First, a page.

Name: Life is Strange 2 – Wastelands
Developer: Dontnod Entertainment
Publisher: Square Enix
Platforms: PC, PlayStation 4, Xbox One
Reviewed on: PC/PS4
Acquired: A copy of this game was provided by a publisher for review purpose
SEX, BOOBS, and WEED!
Now that I have your attention, let’s begin; Episode 3, Wastelands have been out and about for almost three weeks, and somehow I wasn’t able to play it until now. That being said, I have definitely missed the Diaz’ brothers. And of course, Cassidy, the cute girl from the last episode! Was it worth the wait though? Well, only one way to find out!
Wastelands is set about two months after the happenings in Rules. And Sean and Daniel have now joined Cassidy, Finn and their gang of dysfunctional people in their camp in Humbolt County, CA. And pretty much immediately the episode shows that this is not for the faint of heart. A couple of boobs, some weed and some missing teens (Hello Rachel Amber!) later and suddenly the game has taken a turn from being “just” a walking simulator with a couple of interactions along the way, to a full-fledged story about family, love, politics and growing up in a not so friendly USA.
Well, enough with the spoilers, who likes them right? All I can say is that all of a sudden, the magic touch of Dontnod is back in the game, with a story that, although starting a bit slow, cranks the volume to 11, and doesn’t look back, or allow players a break. And you thought your actions didn’t have consequences in the previous episodes? Think again, now Daniel starts making his own decisions, there’s possible sex to be had (and who doesn’t like that?) or even a cute kiss from the guy of your dreams (?). I can’t wait for the fourth episode, and I am very certain you’ll feel the same way once you’ve played Wastelands too!
(The rest of the sections is taken from the review of episode 1 – Roads)
I really like the style that Dontnod keeps with the Life is Strange series. It’s not realistic, but it has charm and almost a cozy feel to it. It sort of feels like a good memory, if that makes sense? Life is Strange 2 builds on that experience, now running more smoothly than its predecessors. The facial animations too are better than before, and the textures too have gotten an upgrade. In addition, there’s the whole world building – the world around Sean and Daniel feels real and is believable, even though there are some supernatural powers at play. Most of all though is the amazing character design, it literally took me two scenes to fall in love with the Diaz’ brothers, and I immediately felt strongly about each and every character they met. Kudos Dontnod, kudos!
Already here I have a huge dilemma. The gameplay in Life is Strange 2 is technically very sound, it works like a charm and now you have more than two choices each time. What I don’t like though is the lack of time travel. Sure, Max (the main protagonist from Life is Strange) should be the only one to have those powers, as it’s a rare occurrence. However, I feel like, without a mechanic like this, Life is Strange 2 becomes just another “choose your adventure”-game. Whereas the first game let you choose something, see its short-term consequences and then rewind to check the other options, Life is Strange 2 only allows you one try. And often times I found myself disappointed with what Sean actually said when I chose something.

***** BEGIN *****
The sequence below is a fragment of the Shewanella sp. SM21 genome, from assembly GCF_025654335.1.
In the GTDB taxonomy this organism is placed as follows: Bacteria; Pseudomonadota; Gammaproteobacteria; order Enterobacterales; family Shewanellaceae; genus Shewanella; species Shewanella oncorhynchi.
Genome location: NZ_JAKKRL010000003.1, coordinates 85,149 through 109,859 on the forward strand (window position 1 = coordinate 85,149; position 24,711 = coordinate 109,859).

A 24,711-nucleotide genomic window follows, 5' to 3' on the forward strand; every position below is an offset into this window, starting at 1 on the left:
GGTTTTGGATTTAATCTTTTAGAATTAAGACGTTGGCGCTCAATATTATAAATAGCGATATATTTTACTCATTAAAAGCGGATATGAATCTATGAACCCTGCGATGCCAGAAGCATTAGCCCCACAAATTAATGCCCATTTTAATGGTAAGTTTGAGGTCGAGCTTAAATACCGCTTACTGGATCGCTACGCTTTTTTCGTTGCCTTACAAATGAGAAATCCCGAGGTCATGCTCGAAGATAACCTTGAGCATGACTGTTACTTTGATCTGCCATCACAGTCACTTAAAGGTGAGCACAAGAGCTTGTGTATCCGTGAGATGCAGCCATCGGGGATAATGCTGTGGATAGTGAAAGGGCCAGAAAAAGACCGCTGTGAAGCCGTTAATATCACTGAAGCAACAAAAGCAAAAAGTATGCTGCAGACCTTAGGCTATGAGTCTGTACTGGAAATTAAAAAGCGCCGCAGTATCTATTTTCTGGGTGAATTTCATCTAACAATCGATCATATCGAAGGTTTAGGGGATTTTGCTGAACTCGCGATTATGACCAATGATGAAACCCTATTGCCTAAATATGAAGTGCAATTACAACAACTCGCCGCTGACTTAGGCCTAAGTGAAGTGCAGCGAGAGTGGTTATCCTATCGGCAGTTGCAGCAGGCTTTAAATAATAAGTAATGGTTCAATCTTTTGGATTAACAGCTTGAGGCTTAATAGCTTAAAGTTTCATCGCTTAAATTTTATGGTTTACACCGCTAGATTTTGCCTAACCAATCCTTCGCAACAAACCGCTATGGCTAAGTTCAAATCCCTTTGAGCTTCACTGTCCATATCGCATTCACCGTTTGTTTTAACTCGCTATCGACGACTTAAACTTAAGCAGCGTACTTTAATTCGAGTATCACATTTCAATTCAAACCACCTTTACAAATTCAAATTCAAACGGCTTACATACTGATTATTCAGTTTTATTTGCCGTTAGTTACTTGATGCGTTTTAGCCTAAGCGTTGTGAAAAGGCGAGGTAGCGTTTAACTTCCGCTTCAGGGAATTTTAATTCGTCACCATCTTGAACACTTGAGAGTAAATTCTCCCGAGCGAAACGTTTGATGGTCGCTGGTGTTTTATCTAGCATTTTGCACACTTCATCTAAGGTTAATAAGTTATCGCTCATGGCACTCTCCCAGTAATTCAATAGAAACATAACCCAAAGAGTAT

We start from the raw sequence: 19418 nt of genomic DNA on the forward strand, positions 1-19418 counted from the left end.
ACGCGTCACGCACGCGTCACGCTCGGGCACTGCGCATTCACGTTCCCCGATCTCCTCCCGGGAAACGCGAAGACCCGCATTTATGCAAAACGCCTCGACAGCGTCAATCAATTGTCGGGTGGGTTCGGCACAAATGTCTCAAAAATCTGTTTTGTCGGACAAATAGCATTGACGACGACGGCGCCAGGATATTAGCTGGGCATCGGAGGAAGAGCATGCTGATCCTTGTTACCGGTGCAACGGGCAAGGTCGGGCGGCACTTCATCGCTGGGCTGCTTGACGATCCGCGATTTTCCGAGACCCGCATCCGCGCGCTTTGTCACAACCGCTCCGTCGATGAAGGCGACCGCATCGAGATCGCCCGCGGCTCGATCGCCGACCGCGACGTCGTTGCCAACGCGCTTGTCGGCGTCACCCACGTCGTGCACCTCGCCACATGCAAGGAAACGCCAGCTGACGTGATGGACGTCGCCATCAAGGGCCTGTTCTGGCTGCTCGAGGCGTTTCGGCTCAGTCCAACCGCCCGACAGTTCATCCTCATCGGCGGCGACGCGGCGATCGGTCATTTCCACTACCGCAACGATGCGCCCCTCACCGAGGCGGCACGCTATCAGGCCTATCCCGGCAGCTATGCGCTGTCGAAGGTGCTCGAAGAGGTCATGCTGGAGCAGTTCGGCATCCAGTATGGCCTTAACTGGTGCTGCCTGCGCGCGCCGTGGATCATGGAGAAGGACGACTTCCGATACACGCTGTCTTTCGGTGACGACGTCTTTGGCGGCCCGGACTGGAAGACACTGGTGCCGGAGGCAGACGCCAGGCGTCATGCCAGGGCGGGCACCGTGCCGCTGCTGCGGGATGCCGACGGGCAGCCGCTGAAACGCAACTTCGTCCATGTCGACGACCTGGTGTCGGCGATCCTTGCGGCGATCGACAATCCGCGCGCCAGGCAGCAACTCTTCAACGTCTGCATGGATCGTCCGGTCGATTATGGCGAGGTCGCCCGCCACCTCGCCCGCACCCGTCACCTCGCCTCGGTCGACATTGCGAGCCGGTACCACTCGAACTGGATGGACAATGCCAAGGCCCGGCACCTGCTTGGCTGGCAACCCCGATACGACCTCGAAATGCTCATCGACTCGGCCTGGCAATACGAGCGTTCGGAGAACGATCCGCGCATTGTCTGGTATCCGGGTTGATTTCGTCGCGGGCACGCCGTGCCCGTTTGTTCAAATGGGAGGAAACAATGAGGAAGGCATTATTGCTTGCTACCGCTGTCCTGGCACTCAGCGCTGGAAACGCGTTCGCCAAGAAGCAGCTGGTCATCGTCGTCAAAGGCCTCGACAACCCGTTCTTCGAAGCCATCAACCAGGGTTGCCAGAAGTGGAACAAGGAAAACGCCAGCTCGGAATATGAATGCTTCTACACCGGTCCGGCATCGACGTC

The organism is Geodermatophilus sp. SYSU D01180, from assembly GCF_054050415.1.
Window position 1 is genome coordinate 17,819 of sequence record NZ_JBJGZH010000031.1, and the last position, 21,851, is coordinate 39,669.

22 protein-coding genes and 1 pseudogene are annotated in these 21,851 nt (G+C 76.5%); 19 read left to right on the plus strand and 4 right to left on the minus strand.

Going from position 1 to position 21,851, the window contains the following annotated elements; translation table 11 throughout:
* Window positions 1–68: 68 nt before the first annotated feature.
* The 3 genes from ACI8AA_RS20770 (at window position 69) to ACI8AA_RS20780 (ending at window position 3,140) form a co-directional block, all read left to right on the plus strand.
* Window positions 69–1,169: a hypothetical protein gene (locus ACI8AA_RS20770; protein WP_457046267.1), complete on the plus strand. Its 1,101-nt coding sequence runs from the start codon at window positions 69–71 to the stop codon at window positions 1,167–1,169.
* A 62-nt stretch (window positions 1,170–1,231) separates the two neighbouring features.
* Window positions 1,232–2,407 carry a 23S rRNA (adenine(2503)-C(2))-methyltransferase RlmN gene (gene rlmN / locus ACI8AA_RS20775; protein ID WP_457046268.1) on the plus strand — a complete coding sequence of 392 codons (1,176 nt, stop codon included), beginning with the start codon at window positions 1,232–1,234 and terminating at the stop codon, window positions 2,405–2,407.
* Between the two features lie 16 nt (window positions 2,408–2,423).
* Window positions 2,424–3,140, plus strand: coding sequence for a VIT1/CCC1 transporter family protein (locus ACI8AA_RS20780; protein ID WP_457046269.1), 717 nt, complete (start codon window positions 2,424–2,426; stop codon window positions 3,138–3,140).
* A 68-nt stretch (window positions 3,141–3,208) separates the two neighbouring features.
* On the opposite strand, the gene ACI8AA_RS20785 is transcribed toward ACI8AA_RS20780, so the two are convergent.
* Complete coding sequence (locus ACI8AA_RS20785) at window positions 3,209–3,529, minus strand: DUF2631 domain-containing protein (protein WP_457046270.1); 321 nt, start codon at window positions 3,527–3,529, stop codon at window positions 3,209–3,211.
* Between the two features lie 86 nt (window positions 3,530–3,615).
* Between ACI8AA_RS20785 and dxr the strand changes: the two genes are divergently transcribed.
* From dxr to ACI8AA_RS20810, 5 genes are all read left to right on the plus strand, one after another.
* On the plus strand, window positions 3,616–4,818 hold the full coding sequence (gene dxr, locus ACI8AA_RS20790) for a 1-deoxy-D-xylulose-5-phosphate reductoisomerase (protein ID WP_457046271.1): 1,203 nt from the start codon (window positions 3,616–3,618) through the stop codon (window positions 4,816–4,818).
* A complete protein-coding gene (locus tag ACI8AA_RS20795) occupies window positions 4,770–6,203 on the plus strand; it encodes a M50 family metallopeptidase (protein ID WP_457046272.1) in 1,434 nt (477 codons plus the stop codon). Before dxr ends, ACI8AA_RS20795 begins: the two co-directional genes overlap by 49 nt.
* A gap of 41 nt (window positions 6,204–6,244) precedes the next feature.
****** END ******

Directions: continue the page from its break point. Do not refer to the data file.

Fortunately, the rest of the gameplay is really awesome. Your actions truly seem to have consequences, and each choice has to be thought through properly. Sure, it might seem like a good idea to steal a tent now, but later on, that might come and bite your behind. All in all, I am pleased so far and hope the developers might add in some cool feature once the story progress.
One thing’s for sure, story-heavy games don’t need the most advanced controls. Fortunately, this is something Life is Strange 2 has learned. You don’t need the most buttons to get things done, and the little controlling there is feel precise and to the point. Sure, there are some things what could be better, for example, I occasionally got stuck navigating the world, but it happened so rarely that I never really got annoyed by it.
Now, it is a bit difficult to say how good the replay value is after just one episode. The long-term consequences of my actions are yet to be seen, but on a short-term basis, I constantly felt like replaying the episode to see how Daniel would react differently. Obviously the game has a story to tell, so some things are bound to happen regardless of your choices, but all in all, I must say this feels like a more solid game than for example Telltale’s The Walking Dead, at least when it comes to replay value.
You can check out our review policy right here, if you wonder how we set our scores.
Replay Value 9
Generally speaking, the third episode is the strongest so far in the season. Sean and Daniel are now hanging out with our friends from episode two, Finn and Cassidy. And the consequences from the previous choices are coming in to play. The episode shows how Dontnod are among the best in making believable (although with supernatural powers) stories, and the characters feel almost life-like. You haven’t played Life is Strange 2 yet you say? Well, time to go to Steam, open your wallet and get playing!
User Review( votes)
- Looks amazing
- More consequences
- Great replay value
- Somewhat slow start
- I sort of miss some supernatural powers to play with